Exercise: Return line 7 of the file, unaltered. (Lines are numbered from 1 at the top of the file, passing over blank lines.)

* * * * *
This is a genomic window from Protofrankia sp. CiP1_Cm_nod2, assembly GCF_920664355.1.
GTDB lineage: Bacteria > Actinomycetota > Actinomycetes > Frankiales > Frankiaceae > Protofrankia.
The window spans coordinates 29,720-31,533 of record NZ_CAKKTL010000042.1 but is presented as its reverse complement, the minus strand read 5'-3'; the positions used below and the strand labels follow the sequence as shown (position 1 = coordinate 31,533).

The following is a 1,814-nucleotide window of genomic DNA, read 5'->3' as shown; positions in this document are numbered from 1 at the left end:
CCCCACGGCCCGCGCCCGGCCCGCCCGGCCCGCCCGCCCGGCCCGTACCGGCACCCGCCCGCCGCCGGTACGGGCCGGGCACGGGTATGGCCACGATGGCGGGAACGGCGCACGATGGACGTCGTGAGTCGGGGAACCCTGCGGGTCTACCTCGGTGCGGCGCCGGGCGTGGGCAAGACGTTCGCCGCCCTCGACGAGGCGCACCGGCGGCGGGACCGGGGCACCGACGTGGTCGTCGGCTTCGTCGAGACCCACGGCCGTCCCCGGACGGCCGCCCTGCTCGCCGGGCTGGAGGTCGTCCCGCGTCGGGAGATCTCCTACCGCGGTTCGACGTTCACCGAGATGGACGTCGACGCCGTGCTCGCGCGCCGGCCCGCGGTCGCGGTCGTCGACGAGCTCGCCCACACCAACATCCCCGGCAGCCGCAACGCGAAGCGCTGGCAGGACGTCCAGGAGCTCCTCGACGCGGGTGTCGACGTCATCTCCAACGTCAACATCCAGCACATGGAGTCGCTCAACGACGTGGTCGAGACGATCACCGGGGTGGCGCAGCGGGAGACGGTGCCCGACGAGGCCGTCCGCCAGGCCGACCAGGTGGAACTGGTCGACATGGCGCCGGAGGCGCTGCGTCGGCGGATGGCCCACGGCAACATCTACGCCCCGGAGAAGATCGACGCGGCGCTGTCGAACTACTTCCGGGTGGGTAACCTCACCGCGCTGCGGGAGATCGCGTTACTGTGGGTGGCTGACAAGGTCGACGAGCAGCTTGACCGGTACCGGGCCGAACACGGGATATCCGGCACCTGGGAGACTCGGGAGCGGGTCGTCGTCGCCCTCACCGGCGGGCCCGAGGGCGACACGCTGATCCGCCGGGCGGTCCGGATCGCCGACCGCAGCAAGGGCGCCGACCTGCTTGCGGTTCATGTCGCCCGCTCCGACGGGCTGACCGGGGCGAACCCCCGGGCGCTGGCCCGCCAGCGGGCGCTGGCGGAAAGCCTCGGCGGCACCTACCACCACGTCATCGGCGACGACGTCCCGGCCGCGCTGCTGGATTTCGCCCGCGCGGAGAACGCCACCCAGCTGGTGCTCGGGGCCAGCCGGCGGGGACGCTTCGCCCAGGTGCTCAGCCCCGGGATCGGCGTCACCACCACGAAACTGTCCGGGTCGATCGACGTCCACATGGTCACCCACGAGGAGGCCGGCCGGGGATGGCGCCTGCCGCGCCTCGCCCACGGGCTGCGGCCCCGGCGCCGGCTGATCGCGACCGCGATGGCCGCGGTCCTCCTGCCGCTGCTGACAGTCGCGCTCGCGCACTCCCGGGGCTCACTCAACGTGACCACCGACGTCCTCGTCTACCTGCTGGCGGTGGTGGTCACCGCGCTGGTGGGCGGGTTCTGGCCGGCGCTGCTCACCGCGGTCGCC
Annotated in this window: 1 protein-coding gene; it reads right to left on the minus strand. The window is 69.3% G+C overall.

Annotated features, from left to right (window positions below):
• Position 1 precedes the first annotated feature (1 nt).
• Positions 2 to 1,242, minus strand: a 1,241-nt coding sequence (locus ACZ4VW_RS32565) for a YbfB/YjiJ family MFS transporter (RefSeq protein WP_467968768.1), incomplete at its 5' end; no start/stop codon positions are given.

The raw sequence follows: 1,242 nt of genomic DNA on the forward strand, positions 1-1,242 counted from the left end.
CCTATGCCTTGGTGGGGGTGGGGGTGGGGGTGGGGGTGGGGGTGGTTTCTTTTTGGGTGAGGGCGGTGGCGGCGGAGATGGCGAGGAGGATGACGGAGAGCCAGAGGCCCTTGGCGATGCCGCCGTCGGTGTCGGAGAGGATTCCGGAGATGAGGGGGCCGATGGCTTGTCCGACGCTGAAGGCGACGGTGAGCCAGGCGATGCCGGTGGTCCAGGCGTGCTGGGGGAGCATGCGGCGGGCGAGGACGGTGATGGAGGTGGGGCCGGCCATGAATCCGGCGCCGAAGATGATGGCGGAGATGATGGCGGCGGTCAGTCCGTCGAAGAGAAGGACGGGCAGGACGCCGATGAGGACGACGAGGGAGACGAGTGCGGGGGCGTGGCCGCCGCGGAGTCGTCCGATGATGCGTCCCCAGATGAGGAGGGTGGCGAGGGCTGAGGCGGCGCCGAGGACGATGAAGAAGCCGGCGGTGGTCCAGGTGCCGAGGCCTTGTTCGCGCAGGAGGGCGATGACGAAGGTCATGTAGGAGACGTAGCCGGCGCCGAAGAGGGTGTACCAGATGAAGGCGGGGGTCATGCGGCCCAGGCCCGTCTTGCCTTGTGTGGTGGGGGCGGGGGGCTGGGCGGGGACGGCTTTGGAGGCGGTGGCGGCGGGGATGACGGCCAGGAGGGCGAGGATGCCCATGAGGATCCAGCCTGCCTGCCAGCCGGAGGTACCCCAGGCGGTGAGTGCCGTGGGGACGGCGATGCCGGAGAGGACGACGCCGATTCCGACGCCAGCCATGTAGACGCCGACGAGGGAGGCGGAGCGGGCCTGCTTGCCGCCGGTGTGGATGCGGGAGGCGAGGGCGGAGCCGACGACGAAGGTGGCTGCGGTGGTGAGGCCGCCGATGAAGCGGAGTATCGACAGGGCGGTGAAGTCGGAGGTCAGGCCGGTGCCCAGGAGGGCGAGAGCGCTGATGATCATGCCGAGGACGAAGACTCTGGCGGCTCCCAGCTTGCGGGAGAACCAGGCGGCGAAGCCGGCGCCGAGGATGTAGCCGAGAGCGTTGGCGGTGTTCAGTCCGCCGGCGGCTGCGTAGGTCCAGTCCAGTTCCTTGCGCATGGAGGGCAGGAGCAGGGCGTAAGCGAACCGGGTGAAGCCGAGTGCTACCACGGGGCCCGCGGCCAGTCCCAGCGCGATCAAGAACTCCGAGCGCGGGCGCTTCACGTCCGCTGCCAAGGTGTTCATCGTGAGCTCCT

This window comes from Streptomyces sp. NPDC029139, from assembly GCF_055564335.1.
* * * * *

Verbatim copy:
Annotated features, from left to right (window positions below):